Smart Money vs Dumb Money Is Getting Extreme


  • Jason Goepfert

    Jason Goepfert

    Published: 2019-10-30 at 11:36:27 CST

This is an abridged version of our recent reports and notes. For immediate access with no obligation, sign up for a 30-day free trial now.


Confidence conflict

Quite a few times over the past couple of months, we’ve discussed how various aspects of sentiment were curiously subdued. From individual investor surveys to fund flows to hedge fund exposure, and many more, we were seeing readings typically present during much more prolonged and severe pullbacks.

That’s starting to change.

Smart Money is becoming less confident that stocks will rally in the weeks and months ahead, while Dumb Money is becoming more confident than they will. The spread between them is getting extreme, dropping below -40% for the first time in months.

It is less reliable as a signal than the opposite extreme, though the S&P’s annualized returns when the spread is this wide is only 2%.

When the spread fell to this low of a level for the first time in at least 50 days when the S&P 500 was within 5% of a 52-week high at the time - incorporating context (being within 5% of a peak) and momentum (the first reading in at least 50 days) - the S&P's forward returns weren't great, but also not terrible. As it gets more extreme, we will need to pay more attention.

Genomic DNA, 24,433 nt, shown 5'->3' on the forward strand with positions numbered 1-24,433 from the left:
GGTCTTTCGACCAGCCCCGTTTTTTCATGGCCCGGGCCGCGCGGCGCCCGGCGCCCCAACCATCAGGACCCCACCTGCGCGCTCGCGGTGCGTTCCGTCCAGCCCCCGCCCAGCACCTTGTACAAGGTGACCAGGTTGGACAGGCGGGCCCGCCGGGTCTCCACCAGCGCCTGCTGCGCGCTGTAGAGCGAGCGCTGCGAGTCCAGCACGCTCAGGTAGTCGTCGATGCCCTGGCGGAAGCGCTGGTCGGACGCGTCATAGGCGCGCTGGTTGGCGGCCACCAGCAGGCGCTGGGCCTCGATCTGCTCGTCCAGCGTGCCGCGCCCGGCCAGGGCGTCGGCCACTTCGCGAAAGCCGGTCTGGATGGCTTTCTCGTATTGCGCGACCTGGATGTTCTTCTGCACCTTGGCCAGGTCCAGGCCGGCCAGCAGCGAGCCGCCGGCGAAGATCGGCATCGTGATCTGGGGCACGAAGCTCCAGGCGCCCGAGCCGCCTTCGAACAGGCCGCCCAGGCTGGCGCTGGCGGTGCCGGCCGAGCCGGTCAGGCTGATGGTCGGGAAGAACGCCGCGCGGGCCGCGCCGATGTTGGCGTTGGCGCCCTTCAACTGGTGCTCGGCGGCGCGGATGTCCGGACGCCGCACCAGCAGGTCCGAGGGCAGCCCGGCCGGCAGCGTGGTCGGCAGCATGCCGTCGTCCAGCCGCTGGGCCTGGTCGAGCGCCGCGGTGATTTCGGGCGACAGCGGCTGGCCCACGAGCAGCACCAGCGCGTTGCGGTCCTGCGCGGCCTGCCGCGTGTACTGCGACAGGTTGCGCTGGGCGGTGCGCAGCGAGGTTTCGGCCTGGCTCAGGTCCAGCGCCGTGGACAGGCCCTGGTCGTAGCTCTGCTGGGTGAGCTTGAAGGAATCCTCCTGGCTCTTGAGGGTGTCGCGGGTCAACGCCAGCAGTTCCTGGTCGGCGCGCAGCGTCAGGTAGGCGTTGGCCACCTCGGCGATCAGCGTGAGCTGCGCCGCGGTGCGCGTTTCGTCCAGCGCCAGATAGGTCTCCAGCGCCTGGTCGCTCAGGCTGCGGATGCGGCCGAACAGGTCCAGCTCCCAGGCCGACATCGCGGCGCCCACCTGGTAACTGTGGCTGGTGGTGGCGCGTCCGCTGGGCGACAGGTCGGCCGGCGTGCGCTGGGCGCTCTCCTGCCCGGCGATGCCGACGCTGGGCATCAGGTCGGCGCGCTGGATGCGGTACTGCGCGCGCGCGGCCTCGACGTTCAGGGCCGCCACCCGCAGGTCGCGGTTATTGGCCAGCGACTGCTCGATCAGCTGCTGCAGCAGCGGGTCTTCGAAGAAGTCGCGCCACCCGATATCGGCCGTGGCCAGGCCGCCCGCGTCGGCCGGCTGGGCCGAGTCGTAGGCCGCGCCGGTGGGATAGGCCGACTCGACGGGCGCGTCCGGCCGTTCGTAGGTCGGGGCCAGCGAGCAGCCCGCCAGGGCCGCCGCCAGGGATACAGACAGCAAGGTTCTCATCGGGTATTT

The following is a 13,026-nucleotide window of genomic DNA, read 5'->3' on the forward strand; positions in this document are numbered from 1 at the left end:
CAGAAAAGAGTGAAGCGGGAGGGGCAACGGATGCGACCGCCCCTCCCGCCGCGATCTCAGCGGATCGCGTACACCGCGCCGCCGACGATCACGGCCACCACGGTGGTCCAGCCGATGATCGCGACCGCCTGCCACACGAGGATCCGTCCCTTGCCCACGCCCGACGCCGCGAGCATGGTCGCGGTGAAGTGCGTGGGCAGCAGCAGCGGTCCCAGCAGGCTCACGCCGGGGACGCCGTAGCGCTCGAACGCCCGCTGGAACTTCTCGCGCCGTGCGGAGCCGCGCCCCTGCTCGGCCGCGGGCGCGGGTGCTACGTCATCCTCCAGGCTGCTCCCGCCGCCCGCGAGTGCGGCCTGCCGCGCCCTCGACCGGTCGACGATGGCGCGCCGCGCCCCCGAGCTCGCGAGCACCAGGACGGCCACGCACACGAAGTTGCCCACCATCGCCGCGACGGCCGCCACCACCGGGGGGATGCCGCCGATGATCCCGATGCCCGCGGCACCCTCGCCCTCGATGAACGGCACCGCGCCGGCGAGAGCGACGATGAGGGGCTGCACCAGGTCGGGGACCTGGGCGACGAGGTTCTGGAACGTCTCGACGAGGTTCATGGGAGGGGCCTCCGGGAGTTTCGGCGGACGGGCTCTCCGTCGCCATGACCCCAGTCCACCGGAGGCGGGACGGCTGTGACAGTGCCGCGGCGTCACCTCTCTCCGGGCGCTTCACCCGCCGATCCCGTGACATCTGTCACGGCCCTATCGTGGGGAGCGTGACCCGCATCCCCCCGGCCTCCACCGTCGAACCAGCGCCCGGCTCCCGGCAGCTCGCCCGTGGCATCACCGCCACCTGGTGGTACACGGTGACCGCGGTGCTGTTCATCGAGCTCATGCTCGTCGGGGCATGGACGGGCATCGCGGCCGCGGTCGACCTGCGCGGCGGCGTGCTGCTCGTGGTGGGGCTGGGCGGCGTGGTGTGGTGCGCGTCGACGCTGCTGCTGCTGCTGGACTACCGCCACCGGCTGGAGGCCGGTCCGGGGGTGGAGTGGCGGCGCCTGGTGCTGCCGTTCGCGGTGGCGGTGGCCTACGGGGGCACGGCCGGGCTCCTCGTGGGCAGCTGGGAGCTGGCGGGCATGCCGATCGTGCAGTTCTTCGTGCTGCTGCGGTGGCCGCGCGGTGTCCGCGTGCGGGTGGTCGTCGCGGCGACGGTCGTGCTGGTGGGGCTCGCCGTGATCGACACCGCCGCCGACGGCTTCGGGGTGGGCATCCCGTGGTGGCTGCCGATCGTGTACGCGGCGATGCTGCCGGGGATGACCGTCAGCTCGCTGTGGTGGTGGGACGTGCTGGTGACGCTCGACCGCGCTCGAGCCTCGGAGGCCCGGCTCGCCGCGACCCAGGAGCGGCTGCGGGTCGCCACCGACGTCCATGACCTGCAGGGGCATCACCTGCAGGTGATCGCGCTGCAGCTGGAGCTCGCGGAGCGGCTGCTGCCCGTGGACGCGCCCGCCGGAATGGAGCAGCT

MSCI World Index

The MSCI World Index (ex-U.S.) broke out to a new 1 year high.

The 4 other times it broke out to a 1 year high for the first time in >1 year, the MSCI World Index surged over the next 6-12 months.

It was also a good sign for U.S. stocks, as the S&P also surged, even more than the MSCI World Index.


Big Money

Be sure to check out respected Wall Street strategist noting the curiously low sentiment among big money investors we noted yesterday.


The post titled Smart Money vs Dumb Money Is Getting Extreme was originally published as on SentimenTrader.com on 2019-10-30.

At SentimenTrader.com, our service is not focused on market timing per se, but rather risk management. That may be a distinction without a difference, but it's how we approach the markets. We study signs that suggest it is time to raise or lower market exposure as a function of risk relative to probable reward. It is all about risk-adjusted expectations given existing evidence. Learn more about our service , research, models and indicators.


Follow us on Twitter for up to the minute analysis of market action.